|1945 Oklahoma A&M Cowboys football|
National champion (AFCA)
|Conference||Missouri Valley Conference|
|1945 record||9–0 (1–0 MVC)|
|Head coach||Jim Lookabaugh (7th season)|
|Home stadium||Lewis Field|
The 1945 Oklahoma A&M Cowboys football team represented Oklahoma Agricultural and Mechanical College (later renamed Oklahoma State University–Stillwater) in the Missouri Valley Conference during the 1945 college football season. The team was led by seventh-year head coach Jim Lookabaugh and played its home games at Lewis Field in Stillwater, Oklahoma. The Cowboys compiled a 9–0 record (1–0 against conference opponents), won the Missouri Valley championship, defeated Saint Mary's in the 1946 Sugar Bowl, were ranked No. 5 in the final AP Poll, and outscored all opponents by a combined total of 285 to 76. The 1945 season remains the only undefeated season in school history.
On offense, the 1945 team averaged 31.7 points, 286.9 rushing yards, and 133.5 passing yards per game. On defense, the team allowed an average of 8.4 points, 108.6 rushing yards and 79.6 passing yards per game.
The team's statistical leaders included halfback Bob Fenimore with 1,048 rushing yards, 593 passing yards, 72 points scored, and seven interceptions, and end Neill Armstrong with 312 receiving yards. Fenimore was selected as a consensus first-team halfback on the 1945 College Football All-America Team. He was later inducted into the College Football Hall of Fame.
Three Oklahoma A&M players received first-team All-Missouri Valley Conference honors in 1945: Bob Fenimore, Neill Armstrong, and lineman J.C. Colhouer.
In 2016, the American Football Coaches Association (AFCA), the organization responsible for the Coaches Poll, awarded Oklahoma A&M the 1945 national championship. This was after the AFCA asked schools who felt they had a legitimate bid for the title to submit their reasons why so that their committee could hear the case and decide. OSU was (and continues to be) the only school to apply for the honor for any of the 28 years considered, and was awarded the AFCA trophy even though in 1945 AP national champion Army (final #1, A&M final #5):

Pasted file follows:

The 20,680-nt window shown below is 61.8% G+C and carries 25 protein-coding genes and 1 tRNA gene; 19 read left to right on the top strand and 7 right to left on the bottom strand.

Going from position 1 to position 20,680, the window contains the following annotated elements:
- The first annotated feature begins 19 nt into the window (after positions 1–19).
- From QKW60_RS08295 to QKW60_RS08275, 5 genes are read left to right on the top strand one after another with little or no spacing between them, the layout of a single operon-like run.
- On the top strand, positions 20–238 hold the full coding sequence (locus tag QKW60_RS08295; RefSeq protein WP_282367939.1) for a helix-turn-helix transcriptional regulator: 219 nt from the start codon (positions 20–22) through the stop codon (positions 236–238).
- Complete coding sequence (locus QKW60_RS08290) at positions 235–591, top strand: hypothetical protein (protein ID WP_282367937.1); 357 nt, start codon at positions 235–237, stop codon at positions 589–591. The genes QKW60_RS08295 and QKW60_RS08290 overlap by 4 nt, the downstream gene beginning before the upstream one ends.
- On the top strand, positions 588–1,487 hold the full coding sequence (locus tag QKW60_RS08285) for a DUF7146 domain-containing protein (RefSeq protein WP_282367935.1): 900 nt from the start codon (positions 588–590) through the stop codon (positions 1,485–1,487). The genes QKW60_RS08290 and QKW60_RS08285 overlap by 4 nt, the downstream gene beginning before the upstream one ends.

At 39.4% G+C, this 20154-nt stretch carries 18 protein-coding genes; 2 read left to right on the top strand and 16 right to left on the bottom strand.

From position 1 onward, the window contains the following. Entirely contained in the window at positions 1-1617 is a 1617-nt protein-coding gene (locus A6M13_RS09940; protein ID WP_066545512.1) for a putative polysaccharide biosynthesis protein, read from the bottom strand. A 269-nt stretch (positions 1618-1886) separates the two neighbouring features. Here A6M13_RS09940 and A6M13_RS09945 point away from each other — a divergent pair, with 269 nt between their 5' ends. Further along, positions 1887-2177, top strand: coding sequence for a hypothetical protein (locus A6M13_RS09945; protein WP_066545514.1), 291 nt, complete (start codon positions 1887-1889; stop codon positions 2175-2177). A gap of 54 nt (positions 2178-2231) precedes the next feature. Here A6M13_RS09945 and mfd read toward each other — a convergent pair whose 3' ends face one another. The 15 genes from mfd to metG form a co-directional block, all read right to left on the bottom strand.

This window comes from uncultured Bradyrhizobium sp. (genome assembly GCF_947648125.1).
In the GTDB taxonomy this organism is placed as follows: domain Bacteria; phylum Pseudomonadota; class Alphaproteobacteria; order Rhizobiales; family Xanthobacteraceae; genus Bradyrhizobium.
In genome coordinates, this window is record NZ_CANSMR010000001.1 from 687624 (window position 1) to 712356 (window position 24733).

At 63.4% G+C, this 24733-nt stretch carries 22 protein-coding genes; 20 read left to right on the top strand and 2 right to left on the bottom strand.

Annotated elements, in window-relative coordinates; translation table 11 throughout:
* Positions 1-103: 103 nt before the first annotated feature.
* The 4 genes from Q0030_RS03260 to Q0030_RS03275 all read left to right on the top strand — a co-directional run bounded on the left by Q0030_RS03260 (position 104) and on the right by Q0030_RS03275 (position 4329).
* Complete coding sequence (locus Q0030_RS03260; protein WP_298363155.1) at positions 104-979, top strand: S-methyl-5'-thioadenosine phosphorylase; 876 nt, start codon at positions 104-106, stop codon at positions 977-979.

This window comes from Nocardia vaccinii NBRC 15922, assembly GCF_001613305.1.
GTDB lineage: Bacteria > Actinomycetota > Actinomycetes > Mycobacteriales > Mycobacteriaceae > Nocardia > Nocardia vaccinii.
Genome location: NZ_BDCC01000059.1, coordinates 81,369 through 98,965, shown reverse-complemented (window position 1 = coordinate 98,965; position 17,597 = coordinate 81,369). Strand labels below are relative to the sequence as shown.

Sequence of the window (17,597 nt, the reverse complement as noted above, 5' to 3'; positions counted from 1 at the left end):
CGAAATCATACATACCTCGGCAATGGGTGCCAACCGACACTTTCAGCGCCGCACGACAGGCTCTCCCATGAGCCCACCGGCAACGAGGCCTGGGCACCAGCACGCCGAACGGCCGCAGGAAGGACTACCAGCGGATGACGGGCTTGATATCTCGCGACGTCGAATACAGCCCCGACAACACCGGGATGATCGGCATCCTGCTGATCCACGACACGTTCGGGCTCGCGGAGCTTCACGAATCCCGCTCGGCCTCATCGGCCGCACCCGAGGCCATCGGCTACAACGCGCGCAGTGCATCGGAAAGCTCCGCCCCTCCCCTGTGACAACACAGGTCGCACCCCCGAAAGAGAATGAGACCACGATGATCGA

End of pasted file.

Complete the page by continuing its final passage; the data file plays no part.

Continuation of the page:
- Went 9–0 (A&M, 9–0).
- Beat five teams who were ranked at the time (A&M, two), of which six finished in the final AP poll (A&M, two). These included the final #19, #13, #9, #8, #6, and #3 teams (A&M, final #17 and #7).
- Outscored their opponents 412–46 (A&M, 285–76), an average score of 46–5 per game (A&M, 32–8).
- Had the #1 and #2 finishers in the Heisman voting for the year (A&M, none).
- Is widely considered one of, if not the, best college football teams of all time.
The AFCA committee stated that Army could also be recognized as co-champion for 1945 "if the school decides to submit paperwork to the AFCA for evaluation by the committee," indicating that West Point had not originally felt the need to submit a case on behalf of a national championship they already possessed, to a committee handing out retroactive awards 71 years after the fact. As a result, the 1945 national championship possessed by Oklahoma State is widely disregarded by the college football community at large.